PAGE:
If you go anywhere near Tilbury, you can’t help but notice the massive Amazon warehouse that stretches along the north west edge of the town. From the outside, it looks to be a state of the art facility offering halfway decent employment opportunities. The reality is very different as Matthew Young writes in the Mirror: Amazon warehouse staff ‘treated like slaves with 10-hour shifts and short breaks’.
Young’s report deserves to be read closely as it shows that when it comes to workers rights, we’re heading backwards. To be honest, his report comes as no real surprise… This is the brutal reality of employment in 21st century Britain – short term contracts, little or no job security, the constant threat of the sack if you don’t meet increasingly demanding and harder to fulfil targets. With a proportion of ‘underperforming’ workers set to be sacked and replaced by those even more desperate for a job, the management at Amazon have succeeded in pitting workers against each other – it’s the ultimate in divide and rule.
Staff turnover is high as workers, even those desperate for employment, simply cannot cope with the brutal physical and mental demands of the work and have to leave for the sake of their health. Ambulances are called in on a regular basis to tend to workers who have collapsed from exhaustion. That matters little to Amazon as they know there’s a plentiful supply of people desperate for work who will take the place of those who depart. Ignore the bullshit Amazon spout about how they ‘value’ their staff – they just see the people working for them as interchangeable production units to be discarded at will if they can’t keep up with the relentless demands of the warehouse.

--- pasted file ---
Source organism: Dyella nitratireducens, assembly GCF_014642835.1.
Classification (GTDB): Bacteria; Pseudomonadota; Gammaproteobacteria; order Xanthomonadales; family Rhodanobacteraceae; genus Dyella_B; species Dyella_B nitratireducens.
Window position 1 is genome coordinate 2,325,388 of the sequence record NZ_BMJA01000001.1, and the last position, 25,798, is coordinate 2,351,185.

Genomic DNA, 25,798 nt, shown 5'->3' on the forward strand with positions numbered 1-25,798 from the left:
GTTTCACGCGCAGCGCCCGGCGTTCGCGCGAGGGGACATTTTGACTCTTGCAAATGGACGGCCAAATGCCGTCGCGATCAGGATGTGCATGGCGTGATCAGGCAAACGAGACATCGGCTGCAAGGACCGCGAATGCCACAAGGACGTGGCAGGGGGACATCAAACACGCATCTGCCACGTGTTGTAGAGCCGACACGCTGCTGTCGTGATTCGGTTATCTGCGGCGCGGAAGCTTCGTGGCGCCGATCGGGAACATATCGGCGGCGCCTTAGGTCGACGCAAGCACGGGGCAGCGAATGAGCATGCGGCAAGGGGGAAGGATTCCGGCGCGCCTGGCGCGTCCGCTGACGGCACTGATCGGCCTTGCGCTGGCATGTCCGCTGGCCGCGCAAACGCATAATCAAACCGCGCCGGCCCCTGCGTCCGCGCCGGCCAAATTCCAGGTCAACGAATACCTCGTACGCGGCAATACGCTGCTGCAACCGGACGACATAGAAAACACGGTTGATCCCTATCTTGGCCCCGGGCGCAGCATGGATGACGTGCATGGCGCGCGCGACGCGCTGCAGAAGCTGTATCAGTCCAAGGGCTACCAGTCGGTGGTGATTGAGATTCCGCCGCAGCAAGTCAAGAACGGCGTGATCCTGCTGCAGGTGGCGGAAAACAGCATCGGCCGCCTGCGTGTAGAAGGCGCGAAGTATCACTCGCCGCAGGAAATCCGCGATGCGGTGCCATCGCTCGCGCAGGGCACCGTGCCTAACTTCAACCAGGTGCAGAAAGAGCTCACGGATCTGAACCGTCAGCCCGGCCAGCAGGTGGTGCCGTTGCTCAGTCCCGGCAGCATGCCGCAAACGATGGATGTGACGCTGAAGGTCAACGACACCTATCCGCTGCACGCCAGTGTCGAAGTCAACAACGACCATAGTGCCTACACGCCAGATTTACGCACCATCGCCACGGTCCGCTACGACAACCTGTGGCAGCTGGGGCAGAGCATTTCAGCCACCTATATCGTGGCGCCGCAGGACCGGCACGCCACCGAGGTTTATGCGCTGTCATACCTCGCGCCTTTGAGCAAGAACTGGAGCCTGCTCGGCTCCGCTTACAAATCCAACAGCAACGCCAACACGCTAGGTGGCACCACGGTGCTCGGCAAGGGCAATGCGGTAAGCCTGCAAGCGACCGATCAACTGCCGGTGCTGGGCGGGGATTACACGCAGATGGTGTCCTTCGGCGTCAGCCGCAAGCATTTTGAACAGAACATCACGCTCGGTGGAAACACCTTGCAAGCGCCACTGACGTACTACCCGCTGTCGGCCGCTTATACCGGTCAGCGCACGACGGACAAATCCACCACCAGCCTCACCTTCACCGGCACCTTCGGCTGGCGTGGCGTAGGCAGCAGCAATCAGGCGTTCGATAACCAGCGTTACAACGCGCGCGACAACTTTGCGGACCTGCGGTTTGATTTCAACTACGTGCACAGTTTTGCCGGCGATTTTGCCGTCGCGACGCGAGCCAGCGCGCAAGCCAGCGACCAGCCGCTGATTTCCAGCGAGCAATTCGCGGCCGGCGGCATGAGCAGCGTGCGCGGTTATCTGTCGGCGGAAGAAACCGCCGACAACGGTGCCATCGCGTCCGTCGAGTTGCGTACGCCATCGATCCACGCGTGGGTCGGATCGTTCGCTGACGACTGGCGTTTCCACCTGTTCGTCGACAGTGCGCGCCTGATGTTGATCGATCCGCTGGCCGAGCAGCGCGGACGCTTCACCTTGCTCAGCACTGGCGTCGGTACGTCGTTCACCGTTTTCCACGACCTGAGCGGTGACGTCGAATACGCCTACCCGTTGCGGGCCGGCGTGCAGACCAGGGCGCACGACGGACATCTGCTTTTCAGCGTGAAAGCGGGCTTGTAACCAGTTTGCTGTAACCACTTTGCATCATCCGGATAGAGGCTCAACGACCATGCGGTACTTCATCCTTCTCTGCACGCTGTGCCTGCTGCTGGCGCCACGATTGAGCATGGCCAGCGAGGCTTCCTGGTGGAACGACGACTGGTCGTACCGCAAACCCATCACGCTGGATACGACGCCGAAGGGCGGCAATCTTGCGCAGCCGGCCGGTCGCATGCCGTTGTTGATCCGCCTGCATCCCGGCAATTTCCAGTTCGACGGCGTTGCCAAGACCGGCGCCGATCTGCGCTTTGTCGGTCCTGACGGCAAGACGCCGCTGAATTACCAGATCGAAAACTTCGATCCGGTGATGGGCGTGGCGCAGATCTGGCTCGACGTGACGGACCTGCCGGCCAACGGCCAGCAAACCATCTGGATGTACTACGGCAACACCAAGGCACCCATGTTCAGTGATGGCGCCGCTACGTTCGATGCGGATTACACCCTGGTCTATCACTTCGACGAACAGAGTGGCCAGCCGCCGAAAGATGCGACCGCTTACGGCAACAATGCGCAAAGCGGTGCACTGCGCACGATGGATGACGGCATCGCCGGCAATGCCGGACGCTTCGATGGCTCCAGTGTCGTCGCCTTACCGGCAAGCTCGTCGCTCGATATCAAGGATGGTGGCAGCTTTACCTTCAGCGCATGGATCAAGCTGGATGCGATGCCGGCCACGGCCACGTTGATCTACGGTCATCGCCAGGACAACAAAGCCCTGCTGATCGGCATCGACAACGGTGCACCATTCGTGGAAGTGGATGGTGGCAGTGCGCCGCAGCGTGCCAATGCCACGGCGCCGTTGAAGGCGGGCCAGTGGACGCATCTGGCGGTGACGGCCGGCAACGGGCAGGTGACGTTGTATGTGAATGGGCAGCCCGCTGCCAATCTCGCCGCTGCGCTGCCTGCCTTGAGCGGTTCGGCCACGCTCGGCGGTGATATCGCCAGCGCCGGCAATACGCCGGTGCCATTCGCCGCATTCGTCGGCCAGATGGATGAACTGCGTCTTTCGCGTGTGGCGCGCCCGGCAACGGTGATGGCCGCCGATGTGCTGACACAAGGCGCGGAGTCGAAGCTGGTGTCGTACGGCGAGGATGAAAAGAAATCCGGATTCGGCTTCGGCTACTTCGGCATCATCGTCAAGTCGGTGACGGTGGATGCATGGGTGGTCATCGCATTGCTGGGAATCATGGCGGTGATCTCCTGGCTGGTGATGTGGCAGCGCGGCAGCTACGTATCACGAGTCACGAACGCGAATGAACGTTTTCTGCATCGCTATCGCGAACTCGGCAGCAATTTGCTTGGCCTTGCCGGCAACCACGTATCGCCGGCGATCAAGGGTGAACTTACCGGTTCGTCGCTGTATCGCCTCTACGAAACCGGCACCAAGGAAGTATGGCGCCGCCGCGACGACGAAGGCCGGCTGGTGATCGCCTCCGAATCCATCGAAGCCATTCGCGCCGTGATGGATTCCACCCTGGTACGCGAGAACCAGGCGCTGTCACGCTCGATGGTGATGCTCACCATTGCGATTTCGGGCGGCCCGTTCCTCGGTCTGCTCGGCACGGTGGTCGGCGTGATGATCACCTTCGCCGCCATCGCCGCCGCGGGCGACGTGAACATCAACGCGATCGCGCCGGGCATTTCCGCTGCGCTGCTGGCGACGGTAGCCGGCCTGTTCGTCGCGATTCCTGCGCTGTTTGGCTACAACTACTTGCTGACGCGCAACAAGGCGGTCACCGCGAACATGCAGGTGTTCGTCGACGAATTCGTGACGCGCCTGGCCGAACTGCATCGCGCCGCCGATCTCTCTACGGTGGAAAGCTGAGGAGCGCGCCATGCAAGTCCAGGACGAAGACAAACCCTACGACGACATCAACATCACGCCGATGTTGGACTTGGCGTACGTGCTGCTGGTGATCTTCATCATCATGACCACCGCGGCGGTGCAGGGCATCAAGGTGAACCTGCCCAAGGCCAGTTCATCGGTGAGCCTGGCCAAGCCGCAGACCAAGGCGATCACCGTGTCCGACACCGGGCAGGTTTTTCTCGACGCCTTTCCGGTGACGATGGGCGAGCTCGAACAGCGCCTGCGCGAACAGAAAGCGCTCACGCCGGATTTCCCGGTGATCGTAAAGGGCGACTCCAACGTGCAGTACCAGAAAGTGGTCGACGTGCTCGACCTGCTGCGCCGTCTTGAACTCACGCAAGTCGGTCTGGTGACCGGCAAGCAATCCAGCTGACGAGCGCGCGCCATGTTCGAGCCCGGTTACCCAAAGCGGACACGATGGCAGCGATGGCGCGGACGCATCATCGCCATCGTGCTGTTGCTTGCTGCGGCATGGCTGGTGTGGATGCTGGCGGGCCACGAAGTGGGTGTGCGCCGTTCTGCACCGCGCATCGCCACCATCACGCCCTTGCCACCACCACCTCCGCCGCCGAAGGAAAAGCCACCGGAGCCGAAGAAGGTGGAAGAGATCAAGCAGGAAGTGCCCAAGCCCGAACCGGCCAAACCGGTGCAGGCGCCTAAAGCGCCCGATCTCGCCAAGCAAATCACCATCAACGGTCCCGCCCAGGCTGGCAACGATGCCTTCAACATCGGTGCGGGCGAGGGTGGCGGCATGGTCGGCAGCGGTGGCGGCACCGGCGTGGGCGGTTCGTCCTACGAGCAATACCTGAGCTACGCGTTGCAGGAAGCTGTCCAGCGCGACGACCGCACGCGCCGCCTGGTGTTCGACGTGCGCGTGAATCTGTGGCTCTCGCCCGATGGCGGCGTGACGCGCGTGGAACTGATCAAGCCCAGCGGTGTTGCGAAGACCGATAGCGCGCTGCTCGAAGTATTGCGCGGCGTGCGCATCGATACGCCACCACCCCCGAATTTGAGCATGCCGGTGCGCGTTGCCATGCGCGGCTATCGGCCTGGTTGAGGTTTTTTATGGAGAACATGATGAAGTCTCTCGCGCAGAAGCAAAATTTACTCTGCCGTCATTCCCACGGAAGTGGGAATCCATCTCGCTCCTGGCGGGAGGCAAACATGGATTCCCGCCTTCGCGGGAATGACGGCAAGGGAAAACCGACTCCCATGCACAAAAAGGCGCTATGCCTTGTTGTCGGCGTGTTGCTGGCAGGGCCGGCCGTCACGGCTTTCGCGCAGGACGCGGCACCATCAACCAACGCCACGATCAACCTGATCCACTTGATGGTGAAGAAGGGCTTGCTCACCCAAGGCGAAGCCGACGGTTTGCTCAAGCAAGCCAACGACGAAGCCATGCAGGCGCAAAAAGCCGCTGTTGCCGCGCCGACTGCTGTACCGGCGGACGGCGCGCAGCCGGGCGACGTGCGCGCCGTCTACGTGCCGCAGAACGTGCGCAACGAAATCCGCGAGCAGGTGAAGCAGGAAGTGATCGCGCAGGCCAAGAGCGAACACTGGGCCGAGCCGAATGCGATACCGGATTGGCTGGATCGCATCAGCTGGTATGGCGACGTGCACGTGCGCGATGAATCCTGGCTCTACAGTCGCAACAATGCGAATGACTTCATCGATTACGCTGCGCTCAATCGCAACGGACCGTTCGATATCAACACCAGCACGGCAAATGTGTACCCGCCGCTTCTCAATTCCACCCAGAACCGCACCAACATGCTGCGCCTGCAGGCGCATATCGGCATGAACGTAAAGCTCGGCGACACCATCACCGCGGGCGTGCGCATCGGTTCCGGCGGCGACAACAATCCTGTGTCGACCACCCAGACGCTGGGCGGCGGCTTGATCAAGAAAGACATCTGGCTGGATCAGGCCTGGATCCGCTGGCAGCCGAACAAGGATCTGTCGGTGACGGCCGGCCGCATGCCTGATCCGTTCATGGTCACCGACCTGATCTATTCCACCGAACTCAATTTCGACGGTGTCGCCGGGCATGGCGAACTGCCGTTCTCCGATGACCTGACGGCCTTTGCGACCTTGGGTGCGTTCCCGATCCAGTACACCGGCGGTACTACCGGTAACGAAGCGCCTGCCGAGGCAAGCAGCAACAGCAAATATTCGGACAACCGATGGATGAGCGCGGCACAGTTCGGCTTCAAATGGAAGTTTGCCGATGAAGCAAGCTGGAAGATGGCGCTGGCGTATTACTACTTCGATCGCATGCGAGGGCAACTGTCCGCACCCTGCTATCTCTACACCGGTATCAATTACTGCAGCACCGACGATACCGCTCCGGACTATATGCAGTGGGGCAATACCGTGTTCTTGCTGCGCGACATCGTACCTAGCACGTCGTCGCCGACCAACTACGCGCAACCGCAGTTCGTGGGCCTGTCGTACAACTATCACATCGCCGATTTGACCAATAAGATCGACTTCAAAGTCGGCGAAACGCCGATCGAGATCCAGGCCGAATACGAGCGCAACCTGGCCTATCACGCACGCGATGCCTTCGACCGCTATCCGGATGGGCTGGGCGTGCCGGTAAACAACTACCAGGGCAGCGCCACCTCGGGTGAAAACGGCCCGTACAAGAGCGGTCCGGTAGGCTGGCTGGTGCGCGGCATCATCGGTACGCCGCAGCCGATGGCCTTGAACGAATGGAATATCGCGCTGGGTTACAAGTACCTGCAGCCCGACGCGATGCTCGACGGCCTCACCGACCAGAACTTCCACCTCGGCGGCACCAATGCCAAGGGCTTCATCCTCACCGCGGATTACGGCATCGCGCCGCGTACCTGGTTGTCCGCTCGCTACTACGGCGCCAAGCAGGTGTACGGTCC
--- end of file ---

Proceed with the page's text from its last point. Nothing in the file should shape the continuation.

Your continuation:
Thurrock with it’s industrial heritage has historically had a reputation of being a place where a lot of people are not afraid of a hard day’s graft. As an aside, whether that reputation for putting in a hard day’s graft is something to be celebrated needs to be debated. The qualifier is that workers in places such as Thurrock still generally want to a) be treated with respect and b) get paid a decent rate. On that basis, even though many people in Thurrock see themselves as grafters, they can see that Amazon are taking the piss something rotten…
This means there’s an opening to take on the likes of Amazon and win. In continental Europe, workers haven’t been taking the shit from Amazon lying down – they’ve fought back: Amazon workers are fighting back. Granted, the situation in the UK is very different from continental Europe in that here, the process of smashing any form of collectivity and atomising people is more advanced than over on the other side of the Channel. Despite this, people still have a sense of fairness and they can see that Amazon are crap employers and they’re getting angry about it. If we can recognise the difference between here and continental Europe, tailor our rhetoric and tactics accordingly, there’s everything to play for in taking Amazon on and sending out a signal that no employer can get away with treating their workers in this way…
What has to be born in mind is that the Tilbury warehouse operates within all the legal requirements for health and safety, and employment law. Which shows that when it comes to looking after the well being of workers, employment law in this country isn’t worth the paper it’s written on. There’s no meaningful union representation at Tilbury – mind you, given how crap the mainstream unions are, it wouldn’t make a heck of a lot of difference if there was.
It’s not just Amazon though. There’s Wilko forcing crap contracts onto their workers: Wilko contract changes ‘force staff to choose between childcare and livelihoods’. ASDA are at it as well: Up to 12,000 Asda workers could lose jobs amid contract row. This is before the inevitable post Brexit de-regulation that has been promised which will see what remains of workers rights shredded.
It’s not all doom and gloom – there are groups and independent, cutting edge worker unions fighting back against this crap: